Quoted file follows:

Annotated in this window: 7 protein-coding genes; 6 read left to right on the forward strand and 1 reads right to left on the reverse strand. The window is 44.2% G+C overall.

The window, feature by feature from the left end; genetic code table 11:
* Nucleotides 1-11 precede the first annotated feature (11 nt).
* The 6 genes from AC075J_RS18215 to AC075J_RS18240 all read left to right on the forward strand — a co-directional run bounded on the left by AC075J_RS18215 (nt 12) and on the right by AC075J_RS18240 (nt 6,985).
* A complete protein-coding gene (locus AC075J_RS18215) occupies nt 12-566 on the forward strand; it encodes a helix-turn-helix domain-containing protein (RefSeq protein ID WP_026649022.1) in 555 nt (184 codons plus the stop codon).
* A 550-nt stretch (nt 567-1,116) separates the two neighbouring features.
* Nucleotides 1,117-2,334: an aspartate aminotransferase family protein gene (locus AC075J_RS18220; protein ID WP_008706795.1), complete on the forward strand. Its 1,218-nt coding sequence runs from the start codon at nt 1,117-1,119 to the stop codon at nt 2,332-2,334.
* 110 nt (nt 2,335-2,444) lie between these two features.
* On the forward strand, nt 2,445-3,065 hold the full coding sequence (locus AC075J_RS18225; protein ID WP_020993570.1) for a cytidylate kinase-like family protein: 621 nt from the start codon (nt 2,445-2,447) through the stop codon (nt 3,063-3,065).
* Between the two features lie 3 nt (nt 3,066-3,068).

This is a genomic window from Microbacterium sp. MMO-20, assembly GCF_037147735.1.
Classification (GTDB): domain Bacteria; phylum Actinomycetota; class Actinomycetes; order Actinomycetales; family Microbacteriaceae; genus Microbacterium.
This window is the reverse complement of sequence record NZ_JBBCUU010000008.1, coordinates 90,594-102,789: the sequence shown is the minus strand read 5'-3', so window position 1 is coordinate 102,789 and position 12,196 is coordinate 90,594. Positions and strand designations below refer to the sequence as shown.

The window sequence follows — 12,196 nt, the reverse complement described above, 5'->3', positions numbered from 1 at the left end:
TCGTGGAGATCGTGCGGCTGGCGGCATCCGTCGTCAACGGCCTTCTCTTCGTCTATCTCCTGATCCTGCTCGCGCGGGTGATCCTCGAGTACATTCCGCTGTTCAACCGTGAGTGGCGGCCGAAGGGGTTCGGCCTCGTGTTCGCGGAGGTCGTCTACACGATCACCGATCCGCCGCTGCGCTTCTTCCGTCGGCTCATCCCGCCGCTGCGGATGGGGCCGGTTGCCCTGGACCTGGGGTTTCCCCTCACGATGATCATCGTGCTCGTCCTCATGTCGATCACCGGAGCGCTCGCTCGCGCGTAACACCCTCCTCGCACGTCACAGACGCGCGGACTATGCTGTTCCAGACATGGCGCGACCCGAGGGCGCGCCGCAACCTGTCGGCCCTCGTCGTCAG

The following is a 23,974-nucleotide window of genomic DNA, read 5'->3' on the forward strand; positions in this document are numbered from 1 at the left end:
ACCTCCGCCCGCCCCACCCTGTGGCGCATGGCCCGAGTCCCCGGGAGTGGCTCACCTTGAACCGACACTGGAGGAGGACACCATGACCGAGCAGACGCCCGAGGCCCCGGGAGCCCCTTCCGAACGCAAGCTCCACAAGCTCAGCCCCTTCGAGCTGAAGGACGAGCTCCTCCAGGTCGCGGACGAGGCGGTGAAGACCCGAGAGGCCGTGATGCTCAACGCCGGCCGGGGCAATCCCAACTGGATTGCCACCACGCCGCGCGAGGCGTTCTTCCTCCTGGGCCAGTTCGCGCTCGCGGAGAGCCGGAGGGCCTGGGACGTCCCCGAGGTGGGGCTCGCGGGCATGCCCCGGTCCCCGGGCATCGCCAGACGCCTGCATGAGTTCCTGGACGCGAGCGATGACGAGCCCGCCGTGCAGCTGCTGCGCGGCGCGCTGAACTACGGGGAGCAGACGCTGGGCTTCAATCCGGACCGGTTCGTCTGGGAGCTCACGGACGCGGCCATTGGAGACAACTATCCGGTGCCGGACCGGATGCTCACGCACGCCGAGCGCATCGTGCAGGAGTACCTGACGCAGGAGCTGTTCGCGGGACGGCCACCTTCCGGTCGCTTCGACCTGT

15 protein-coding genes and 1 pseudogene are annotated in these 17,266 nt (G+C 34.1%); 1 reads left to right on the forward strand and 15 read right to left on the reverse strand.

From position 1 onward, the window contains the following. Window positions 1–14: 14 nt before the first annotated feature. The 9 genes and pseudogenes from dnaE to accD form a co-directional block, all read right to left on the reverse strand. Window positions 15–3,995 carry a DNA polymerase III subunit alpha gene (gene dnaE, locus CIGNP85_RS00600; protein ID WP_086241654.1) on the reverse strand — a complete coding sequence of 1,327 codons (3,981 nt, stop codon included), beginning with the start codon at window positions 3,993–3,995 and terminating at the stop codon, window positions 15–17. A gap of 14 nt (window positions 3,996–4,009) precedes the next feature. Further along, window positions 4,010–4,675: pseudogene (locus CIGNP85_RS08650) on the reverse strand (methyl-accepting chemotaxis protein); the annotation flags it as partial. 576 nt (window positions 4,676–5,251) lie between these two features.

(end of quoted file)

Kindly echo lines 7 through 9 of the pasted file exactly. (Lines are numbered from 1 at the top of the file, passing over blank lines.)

* Nucleotides 1,117-2,334: an aspartate aminotransferase family protein gene (locus AC075J_RS18220; protein ID WP_008706795.1), complete on the forward strand. Its 1,218-nt coding sequence runs from the start codon at nt 1,117-1,119 to the stop codon at nt 2,332-2,334.
* 110 nt (nt 2,335-2,444) lie between these two features.
* On the forward strand, nt 2,445-3,065 hold the full coding sequence (locus AC075J_RS18225; protein ID WP_020993570.1) for a cytidylate kinase-like family protein: 621 nt from the start codon (nt 2,445-2,447) through the stop codon (nt 3,063-3,065).